Guest Blog

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    Media Pluralism Monitor: lessons have been learned, but concern remains for Bulgarian media

Media Pluralism Monitor: lessons have been learned, but concern remains for Bulgarian media

Nelly Ognyanova, Professor in Media Law at Sofia University, and Orlin Spassov, Associate Professor in Media and Communication Studies at Sofia University and Executive Director of Media Democracy Foundation, explain the results of the pilot implementation in Bulgaria of the Media Pluralism Monitor, a monitoring tool which aims to assess risks to media pluralism in the EU Member States […]

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    Digital Single Market strategy: geo-blocking, copyright, and AVMS implications

Digital Single Market strategy: geo-blocking, copyright, and AVMS implications

Recently the European Commission’s draft Digital Single Market strategy and evidence file were leaked and obtained by Politico. The document has been prepared under the aegis of Commissioner Ansip, Commissioner Vice President with responsibility for the Digital Single Market, one of the key areas identified in the Commission President’s Political Guidelines. Ahead of the official launch date of 6 […]

  • Permalink Can UN declarations and other international instruments fill in national level gaps in freedom of expression protections? 
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    If debate is silenced we risk more violence in the name of religion

If debate is silenced we risk more violence in the name of religion

Thomas Hughes, the Executive Director of ARTICLE 19, argues that states must actively protect free speech rather than merely pay it lip service. 

In the last few months, the rights to freedom of expression and freedom of religion or belief have been brought into sharp focus. The tragic Charlie Hebdo murders, and the subsequent attack on a kosher Supermarket in Paris, […]

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    Nought for your comfort: Sir Alan Moses’ speech to the LSE Media Policy Project

Nought for your comfort: Sir Alan Moses’ speech to the LSE Media Policy Project

Media lawyer Jonathan Coad is a partner in the Media Brands and Technology Group at Lewis Silkin LLP and acts for both Claimants and Defendants. He expresses disappointment that IPSO (Independent Press Standards Organisation) seems to be heading in the same ineffectual direction as the PCC (Press Complaints Commission).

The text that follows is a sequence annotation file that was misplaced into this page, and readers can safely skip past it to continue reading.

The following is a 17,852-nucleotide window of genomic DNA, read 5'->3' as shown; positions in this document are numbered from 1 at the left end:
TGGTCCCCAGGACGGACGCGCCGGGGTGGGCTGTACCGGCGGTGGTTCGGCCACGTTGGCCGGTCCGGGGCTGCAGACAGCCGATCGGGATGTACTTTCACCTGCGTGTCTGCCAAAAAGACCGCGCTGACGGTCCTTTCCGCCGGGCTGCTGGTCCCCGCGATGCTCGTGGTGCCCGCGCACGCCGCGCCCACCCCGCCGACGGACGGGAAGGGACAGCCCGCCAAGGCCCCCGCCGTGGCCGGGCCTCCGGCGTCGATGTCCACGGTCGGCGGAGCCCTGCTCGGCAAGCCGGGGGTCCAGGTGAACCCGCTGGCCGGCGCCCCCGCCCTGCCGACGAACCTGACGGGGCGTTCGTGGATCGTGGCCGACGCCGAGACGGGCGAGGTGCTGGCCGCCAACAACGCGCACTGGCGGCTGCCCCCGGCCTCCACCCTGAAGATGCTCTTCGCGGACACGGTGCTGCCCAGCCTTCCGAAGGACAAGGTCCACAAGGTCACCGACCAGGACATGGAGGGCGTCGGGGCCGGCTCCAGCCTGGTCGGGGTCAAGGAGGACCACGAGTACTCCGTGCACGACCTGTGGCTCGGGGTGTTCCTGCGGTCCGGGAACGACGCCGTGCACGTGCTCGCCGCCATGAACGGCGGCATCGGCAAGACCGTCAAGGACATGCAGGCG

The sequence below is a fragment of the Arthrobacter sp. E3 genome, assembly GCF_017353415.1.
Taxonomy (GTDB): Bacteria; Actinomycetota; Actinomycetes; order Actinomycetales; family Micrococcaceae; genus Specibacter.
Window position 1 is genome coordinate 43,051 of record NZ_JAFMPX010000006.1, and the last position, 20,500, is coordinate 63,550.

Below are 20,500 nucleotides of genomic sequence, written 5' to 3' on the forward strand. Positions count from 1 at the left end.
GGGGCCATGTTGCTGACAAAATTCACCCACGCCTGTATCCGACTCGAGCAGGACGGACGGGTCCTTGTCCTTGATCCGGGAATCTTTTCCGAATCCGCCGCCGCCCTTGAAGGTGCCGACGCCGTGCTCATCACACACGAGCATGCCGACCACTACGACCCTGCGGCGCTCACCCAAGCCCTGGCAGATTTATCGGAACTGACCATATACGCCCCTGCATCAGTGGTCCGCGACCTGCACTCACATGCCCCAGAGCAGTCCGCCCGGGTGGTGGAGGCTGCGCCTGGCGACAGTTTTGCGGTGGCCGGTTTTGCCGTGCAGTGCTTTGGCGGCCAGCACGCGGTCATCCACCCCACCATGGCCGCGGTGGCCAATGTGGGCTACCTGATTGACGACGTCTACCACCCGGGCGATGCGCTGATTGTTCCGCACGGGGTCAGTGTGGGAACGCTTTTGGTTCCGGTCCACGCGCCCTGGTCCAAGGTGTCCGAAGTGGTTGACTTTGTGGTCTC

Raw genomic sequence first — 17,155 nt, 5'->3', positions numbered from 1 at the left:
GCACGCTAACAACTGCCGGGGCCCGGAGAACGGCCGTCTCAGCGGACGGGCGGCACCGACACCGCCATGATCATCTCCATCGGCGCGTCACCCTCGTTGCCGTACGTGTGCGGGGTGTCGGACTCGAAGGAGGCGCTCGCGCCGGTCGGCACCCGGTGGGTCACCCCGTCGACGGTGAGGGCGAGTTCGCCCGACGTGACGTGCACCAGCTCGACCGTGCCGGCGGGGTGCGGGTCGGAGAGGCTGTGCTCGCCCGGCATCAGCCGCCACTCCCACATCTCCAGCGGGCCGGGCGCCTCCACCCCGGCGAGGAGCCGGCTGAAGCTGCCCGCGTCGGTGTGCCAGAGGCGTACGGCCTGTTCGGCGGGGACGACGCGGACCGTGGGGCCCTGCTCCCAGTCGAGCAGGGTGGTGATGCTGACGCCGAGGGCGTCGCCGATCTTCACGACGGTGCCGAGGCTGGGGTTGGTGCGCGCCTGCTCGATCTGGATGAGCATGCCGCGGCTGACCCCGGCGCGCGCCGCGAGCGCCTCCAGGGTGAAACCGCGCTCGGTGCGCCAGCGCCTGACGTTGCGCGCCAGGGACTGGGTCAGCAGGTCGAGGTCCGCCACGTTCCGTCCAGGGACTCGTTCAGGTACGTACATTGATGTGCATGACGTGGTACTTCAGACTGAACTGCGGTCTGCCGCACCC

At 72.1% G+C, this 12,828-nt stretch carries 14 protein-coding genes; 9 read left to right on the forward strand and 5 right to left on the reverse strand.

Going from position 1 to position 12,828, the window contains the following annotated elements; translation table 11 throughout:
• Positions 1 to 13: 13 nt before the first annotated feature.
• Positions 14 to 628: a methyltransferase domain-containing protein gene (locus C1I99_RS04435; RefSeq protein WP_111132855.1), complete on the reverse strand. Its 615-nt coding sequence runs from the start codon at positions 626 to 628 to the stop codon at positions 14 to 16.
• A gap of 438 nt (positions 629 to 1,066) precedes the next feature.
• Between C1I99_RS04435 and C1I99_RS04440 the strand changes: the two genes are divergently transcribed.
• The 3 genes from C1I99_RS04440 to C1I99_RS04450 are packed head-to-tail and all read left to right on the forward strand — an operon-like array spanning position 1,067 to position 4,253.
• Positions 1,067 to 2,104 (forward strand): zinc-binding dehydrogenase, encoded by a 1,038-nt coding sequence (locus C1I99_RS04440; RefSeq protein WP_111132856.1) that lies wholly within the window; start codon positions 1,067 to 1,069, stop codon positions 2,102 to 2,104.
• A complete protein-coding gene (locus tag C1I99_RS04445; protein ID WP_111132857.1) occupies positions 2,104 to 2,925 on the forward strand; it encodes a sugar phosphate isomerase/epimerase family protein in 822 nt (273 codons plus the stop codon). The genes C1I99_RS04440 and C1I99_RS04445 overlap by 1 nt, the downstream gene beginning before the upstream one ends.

When I read of the appointment of Sir Alan Moses to the vital […]

An end to nuisance calls? Not yet.

LSE Senior Visiting Fellow Claire Milne expresses skepticism about the recent news proclaiming an end to nuisance calls.

“End of the line for cold callers” shouted the Daily Mail front page. The mail was referring to the DCMS announcement—headed with the claim “Government cracks down on nuisance calling companies”—on the outcome of its consultation last autumn on lowering the legal threshold for […]

ICANN 52 and the road to WSIS+10

ICANN held the first of its three annual open meetings in Singapore last week. LSE alumna and ICANN fellow Anri van der Spuy attended and encountered a reluctant yet growing willingness to start opening the debate to accommodate broader internet governance issues, besides an expected focus on the IANA stewardship transition.

As one of the primary bodies tasked with the technical […]

The legislative future of virtual currencies

Privacy and virtual identity researcher, Niels Vandezande of the Interdisciplinary Centre for Law and ICT (ICRI) at the University of Leuven explores legislative developments targeting virtual currencies like bitcoin in the US and EU, and argues that 2015 may be an important year for virtual currencies due to increasing stability and upcoming court decisions.

Virtual currencies – and especially cryptocurrencies such as […]

Devolving media regulation: The Smith Commission proposals

Telecommunications researcher Ewan Sutherland argues that the Smith Commission’s proposed devolution solutions for media regulation are messy proposals that create redundant unaccountable positions and ignore important regulatory bodies. 

The Smith Commission has reported on enhanced powers for the Scottish Parliament, though some are still being transferred under the Scotland Act 2012. The major UK political parties have accepted its recommendations and […]

Governing the gatekeepers: is formal regulation needed?

Robin Mansell is Professor of New Media and the Internet at the LSE. In the latest post in our series on digital intermediaries and plurality, she argues that intermediaries are influencing media production and dissemination often in ways not fully understood by policymakers, implementing policy without oversight. Regulators have been unable to keep up with the pace of change and […]

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    Alternative internet(s): the benefits and challenges of distributed services

Alternative internet(s): the benefits and challenges of distributed services

In our series on alternative internet(s), Melanie Dulong de Rosnay, researcher at the French National Centre for Scientific Research (CNRS) Institute for Communication Sciences and a visiting fellow at the LSE, looks at the benefits and challenges of distributed internet architectures, including difficulties in assigning responsibility, liability, and identity. Read the introduction to the series that explains more about alternative internet(s) here. 
Activists are relying on alternative applications […]